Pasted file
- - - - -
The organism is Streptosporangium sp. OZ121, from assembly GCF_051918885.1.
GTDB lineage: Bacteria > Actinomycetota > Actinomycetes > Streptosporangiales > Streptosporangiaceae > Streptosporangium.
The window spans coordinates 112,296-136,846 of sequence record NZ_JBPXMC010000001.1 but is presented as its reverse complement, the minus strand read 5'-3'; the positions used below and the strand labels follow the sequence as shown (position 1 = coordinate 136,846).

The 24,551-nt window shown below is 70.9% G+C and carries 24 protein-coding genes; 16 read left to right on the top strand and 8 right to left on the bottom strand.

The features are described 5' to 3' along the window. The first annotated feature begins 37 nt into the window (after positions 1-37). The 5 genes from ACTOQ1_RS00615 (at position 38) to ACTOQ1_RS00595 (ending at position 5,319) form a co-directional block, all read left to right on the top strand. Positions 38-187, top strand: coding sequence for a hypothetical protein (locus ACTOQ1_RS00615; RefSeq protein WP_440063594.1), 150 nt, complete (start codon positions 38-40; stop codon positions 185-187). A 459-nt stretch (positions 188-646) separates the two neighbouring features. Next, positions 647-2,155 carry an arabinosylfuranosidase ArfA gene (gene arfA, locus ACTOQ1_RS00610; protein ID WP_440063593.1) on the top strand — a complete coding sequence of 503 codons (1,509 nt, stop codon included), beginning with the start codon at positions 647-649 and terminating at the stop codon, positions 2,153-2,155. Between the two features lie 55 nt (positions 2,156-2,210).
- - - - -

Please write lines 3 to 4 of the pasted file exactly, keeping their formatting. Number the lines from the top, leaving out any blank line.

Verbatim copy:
The window spans coordinates 112,296-136,846 of sequence record NZ_JBPXMC010000001.1 but is presented as its reverse complement, the minus strand read 5'-3'; the positions used below and the strand labels follow the sequence as shown (position 1 = coordinate 136,846).

The 24,551-nt window shown below is 70.9% G+C and carries 24 protein-coding genes; 16 read left to right on the top strand and 8 right to left on the bottom strand.